5 Steps to Asking Better Questions

Effective questioning is a key skill of successful development officers.  In addition to being the most efficient way to learn about someone, asking beautiful questions and actively listening to the responses evidences an authentic interest in the other person and helps to build trust.  All of which leads to increased gifts.

But while expert questioning is key to development success, I find many gift officers are not exceptionally skilled in this area.  This finding should not surprise, though.  We are not taught how to question in school.  We are not taught how to question in professional development settings.  We are taught to answer questions, not craft them.

Questioning, though, can be taught.  In their book, Just One Change:  Teach Students to Ask Their Own Questions, Dan Rothstein and Luz Santana provide a blueprint for how to teach the art of inquiry.  And here are the steps you can use with your team to sharpen their questioning skills:

  1. A team leader develops a “question focus.”  This is a short statement that may be provocative and is designed to stimulate thinking and discussion.  The “question focus” is not discussed or explained, it is just a short statement to be used for this exercise.  For instance, you might come up with something like:  “Giving is good for the donor.”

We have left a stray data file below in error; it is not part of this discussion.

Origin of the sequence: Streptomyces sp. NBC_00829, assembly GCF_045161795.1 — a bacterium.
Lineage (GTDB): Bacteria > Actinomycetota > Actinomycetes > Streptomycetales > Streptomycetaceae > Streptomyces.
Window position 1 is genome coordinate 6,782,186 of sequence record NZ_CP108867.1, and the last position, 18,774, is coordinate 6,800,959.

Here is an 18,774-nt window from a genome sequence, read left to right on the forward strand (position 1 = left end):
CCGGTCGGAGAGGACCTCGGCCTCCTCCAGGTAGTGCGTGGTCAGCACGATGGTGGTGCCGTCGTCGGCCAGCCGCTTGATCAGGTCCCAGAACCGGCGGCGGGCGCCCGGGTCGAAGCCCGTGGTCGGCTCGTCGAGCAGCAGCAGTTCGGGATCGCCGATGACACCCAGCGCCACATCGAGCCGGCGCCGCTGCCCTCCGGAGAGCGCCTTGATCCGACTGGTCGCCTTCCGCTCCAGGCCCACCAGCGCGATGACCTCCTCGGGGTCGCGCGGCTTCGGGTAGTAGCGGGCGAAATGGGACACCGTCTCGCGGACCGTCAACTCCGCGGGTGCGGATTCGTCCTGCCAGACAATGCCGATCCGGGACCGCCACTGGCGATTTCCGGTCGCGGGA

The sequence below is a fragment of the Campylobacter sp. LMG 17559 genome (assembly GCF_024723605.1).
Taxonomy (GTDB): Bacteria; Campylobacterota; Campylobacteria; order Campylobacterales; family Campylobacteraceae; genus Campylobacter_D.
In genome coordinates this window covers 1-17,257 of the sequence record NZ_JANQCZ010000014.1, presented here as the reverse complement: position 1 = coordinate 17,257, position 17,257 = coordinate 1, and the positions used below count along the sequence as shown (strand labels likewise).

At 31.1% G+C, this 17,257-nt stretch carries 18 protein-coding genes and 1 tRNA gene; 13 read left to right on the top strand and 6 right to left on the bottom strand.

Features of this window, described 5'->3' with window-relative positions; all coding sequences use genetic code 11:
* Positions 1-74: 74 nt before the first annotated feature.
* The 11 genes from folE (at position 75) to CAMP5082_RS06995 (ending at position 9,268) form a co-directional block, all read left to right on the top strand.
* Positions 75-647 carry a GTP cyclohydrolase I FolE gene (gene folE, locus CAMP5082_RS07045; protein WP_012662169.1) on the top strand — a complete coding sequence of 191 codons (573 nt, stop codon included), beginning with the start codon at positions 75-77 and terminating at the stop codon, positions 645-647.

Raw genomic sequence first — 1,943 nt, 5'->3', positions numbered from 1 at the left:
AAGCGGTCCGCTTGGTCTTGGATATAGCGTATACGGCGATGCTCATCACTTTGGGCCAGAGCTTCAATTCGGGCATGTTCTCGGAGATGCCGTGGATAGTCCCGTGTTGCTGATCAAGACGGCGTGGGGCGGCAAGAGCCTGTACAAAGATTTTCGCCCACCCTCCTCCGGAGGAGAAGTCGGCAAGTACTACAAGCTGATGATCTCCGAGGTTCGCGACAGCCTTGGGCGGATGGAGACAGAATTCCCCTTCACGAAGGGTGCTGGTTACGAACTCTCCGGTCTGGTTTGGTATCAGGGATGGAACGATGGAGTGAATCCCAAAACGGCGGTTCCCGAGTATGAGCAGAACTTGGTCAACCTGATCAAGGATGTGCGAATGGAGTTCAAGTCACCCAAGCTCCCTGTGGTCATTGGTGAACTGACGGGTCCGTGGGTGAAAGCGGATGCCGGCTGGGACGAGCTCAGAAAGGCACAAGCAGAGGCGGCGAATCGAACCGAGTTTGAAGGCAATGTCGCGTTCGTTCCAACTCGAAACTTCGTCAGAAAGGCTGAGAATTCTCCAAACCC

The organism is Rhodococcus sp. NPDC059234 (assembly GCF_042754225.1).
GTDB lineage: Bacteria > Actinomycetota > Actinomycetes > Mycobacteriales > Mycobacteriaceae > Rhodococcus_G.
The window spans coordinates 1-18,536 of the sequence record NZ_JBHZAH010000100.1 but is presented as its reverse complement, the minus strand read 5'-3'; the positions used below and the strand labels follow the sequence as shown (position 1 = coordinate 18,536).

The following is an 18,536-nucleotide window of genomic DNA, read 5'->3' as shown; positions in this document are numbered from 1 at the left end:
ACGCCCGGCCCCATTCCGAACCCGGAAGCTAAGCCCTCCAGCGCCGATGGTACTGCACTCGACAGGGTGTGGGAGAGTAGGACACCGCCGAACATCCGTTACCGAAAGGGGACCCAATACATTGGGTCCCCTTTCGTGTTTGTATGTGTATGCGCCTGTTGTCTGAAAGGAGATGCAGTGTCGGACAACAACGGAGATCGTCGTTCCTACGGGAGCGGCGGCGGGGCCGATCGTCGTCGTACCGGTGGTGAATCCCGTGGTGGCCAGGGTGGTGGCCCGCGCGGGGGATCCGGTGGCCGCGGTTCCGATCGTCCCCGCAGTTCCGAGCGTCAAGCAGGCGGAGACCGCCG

2. Team members develop questions.  Based on the “question focus,” team members are tasked with writing down as many questions as they can create.  There is no debating the merit of questions or answering the questions being posed.  Instead, everyone simply writes down all the questions that come to mind when thinking about the statement, “Giving is good for the donor.”  Any and all questions are to be captured and all statements need to be turned into questions.
  3. Team members improve their questions.  Next, each person assesses the questions they have developed.  Some will be written as open-ended questions (beginning with “why” and “how” for instance).  And some will be written as close-ended questions (can be answered with a “yes” or “no” for instance).  Team members are to rewrite each of their questions to make the closed ones open and vice versa.  The purpose here is to better understand that the way we phrase questions can elicit vastly different answers.
  4.  Team members prioritize their questions.  Instruct the team members to come up with their top 3 questions by order of importance.   Then, the group is to share and compare the priority questions produced by each person.  Ask team members why they consider these to be the most important questions. This process helps the participants understand that some questions are more productive than others.
  5. Team members reflect on what was learned.  Share the lessons that were learned with the group.

Gift officers are called to strengthen relationships with donors.  To do that work well, they need to be master question-askers.  If we start teaching this skill regularly, I am convinced that gift officers will engage more donors in meaningful ways and they will raise more money.


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